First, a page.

Locally-owned restaurants are having a hard time competing with chain operations, some say because of the high price of liquor licenses.
The state Economic and Rural Development Committee met at New Mexico State University-Alamogordo’s Rohovec Theatre Tuesday where they discussed liquor licenses and sales in New Mexico.
“Restaurants are a large part of the economy of our state with over 5,000 eating establishments, restaurants contribute 11 percent towards the economy and employ over 100,000 people,” Owner and CEO of Home on The Range and DiGregory Brothers Inc. Matt DiGregory said.
DiGregory said that he owns multiple liquor licenses valuing close to $2 million with a debt service of $1.2 million DiGregory said. He would like to see licenses become more affordable.
“My beer and wine locations are all in direct competition with chain restaurants,” DiGregory said. “Those chain restaurants usually have corporate offices out of state.”
Another issue is customers wanted to drink while dining.
“I get people who are not inclined to eat at my establishment if we don’t serve liquor and it’s not just because that’s what they want to come in to do,” Russell Hernandez, owner of Salud! de Mesilla Restaurant and The Thyme of Your Life Inc. said. “They just want to come in and enjoy a martini or a margarita while they’re having their dining experience. Of course, we can’t offer that. We offer a wine-based spirit. But it doesn’t have what a lot of people are looking for.”
When Hernandez got a beer and wine license his sales started going up, he said.
The process took 120 days just to get started and cost $350,000 which was more than his start-up costs, Hernandez said.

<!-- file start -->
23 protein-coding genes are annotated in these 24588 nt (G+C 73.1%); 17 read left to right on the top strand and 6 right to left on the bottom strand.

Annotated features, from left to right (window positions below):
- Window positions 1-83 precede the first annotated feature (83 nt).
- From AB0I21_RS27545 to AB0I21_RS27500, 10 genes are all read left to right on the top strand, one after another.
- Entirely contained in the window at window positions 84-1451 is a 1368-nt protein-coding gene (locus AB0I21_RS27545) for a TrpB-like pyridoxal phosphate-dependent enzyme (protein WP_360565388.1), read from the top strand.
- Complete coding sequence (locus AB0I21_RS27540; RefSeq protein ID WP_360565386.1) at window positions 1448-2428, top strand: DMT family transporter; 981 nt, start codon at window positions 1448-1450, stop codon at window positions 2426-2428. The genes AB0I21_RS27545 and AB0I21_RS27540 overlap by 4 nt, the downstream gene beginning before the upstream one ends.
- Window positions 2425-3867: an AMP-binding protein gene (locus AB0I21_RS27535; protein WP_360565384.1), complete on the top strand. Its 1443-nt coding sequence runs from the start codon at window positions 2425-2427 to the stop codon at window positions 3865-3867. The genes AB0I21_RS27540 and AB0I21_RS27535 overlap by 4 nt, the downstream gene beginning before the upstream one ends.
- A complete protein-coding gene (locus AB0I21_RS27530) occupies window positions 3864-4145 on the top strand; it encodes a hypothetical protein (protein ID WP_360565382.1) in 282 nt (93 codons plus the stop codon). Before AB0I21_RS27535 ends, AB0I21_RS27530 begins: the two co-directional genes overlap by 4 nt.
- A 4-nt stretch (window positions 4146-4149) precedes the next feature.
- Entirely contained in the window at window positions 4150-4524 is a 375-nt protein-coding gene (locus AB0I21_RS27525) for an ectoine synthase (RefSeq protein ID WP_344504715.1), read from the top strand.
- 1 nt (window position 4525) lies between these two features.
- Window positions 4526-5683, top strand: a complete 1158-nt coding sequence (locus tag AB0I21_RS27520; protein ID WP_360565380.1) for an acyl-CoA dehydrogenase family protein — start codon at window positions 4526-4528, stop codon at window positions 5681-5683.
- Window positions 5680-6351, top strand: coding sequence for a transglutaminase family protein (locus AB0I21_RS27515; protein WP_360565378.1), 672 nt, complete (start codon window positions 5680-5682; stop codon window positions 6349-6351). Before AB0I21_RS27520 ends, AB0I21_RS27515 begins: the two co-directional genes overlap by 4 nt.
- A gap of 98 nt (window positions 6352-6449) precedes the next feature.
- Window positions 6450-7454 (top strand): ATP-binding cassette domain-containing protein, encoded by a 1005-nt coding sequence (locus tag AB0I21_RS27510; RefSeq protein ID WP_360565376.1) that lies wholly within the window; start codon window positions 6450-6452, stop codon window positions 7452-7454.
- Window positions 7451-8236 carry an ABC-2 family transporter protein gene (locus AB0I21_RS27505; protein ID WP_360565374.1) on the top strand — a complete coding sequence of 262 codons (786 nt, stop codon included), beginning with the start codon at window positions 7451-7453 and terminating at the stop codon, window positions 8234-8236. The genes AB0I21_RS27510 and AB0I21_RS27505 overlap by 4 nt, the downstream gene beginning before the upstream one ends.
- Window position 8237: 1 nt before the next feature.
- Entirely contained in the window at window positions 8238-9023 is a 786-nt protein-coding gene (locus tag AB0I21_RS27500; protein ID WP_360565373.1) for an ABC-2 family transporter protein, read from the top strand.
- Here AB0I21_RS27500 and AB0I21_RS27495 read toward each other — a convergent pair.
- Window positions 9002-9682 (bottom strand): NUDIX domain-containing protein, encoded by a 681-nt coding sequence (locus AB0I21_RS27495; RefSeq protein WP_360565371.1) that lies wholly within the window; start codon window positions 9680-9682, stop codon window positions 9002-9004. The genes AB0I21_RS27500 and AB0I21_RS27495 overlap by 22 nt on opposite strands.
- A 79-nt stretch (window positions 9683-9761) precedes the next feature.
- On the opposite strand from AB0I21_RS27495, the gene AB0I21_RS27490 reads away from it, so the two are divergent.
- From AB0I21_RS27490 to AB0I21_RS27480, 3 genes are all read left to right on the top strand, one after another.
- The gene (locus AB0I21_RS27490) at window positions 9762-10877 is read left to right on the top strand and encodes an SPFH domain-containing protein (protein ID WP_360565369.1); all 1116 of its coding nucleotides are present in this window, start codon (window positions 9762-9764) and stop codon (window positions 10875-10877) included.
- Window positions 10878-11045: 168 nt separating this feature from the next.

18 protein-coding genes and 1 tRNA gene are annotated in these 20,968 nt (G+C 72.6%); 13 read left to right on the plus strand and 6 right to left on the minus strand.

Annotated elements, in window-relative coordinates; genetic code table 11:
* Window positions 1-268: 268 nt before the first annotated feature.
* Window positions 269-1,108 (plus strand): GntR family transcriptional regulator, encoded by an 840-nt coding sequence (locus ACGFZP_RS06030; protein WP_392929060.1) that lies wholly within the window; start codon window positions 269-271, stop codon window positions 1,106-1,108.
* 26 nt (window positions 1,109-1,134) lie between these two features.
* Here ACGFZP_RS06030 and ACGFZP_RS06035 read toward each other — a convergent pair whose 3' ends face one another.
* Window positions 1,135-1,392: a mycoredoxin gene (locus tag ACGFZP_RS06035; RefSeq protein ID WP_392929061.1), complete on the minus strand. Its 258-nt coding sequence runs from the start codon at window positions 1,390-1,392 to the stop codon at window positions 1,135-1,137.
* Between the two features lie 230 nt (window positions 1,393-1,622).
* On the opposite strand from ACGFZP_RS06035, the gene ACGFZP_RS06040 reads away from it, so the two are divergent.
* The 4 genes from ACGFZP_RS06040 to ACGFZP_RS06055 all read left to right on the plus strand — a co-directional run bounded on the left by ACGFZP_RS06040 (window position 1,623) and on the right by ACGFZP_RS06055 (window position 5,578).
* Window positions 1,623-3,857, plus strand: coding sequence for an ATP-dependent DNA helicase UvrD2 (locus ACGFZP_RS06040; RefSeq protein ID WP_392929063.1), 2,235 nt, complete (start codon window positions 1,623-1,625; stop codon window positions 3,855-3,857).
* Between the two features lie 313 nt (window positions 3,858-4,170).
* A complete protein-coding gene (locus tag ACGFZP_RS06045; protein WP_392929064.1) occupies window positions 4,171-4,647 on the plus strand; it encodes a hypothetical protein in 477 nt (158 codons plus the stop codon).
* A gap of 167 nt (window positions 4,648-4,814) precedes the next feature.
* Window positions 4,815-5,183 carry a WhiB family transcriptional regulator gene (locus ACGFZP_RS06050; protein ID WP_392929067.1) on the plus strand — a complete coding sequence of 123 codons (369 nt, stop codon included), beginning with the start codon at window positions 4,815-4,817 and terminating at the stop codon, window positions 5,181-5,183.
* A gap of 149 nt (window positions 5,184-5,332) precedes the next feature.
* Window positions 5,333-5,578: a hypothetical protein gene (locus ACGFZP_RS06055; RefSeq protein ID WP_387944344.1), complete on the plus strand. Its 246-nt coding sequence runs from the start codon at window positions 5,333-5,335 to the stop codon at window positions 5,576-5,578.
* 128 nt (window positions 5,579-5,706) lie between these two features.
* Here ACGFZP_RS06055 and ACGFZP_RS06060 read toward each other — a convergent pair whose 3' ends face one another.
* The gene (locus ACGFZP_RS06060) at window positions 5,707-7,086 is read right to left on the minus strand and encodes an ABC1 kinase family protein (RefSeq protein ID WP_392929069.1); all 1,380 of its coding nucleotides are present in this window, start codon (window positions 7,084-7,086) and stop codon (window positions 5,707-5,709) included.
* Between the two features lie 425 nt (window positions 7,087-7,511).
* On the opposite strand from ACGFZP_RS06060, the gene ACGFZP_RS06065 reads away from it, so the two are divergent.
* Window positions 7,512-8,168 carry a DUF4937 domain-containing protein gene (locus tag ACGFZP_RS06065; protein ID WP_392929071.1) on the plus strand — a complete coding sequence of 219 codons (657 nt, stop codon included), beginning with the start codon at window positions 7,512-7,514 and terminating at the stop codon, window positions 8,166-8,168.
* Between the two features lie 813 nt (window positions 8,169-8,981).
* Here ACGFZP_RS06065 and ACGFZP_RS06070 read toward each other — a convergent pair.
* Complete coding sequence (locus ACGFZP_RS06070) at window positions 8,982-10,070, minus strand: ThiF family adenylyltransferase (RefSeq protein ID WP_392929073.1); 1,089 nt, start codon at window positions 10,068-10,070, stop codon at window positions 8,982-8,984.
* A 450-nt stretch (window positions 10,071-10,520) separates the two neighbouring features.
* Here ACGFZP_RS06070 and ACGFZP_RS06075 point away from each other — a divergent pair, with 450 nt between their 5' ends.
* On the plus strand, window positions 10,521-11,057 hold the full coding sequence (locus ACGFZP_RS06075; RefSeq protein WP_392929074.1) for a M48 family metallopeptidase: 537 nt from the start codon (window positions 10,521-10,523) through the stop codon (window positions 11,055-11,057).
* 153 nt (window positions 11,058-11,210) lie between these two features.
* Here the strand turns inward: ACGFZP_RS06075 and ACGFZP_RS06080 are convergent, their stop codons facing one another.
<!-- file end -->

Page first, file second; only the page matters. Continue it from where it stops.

A solution may be in the works at the state legislative level in January.
State Sen. Ron Griggs, R-Dist. 34, presented two bills at the meeting that he is planning to put before the legislature in January about the state’s liquor licenses.
These bills are discussion drafts that currently do not have assigned numbers.
One of them would add a new type of restaurant license that allows the sale of alcoholic beverages with food in restaurants and applicable fees for such a license and the other bill concerns sale options for a licensee should the licensee transfer out of a local option district.
The new type of liquor license for restaurants would be enacted by holding an election or by resolution adopted by the local option district’s governing body without holding an election.
A local option district is a county or incorporated municipality; a municipality within a county that has done so; or an incorporated municipality with a population of more than 5,000 that has independently approved the sale, serving or public consumption of alcoholic beverages.
Once the election or resolution are enacted, a type A restaurant license, which is currently available, shall permit the sale of beer and wine and the new license, type B, will permit the sale and service of alcoholic beverages.
The new license, type B, will cost $20,000 initially and $1,300 to renew.
If the legislature approves the bill, it will be enacted July 1, 2019. The legislative session begins Jan. 15. Legislation can be pre-filed starting on Dec. 17.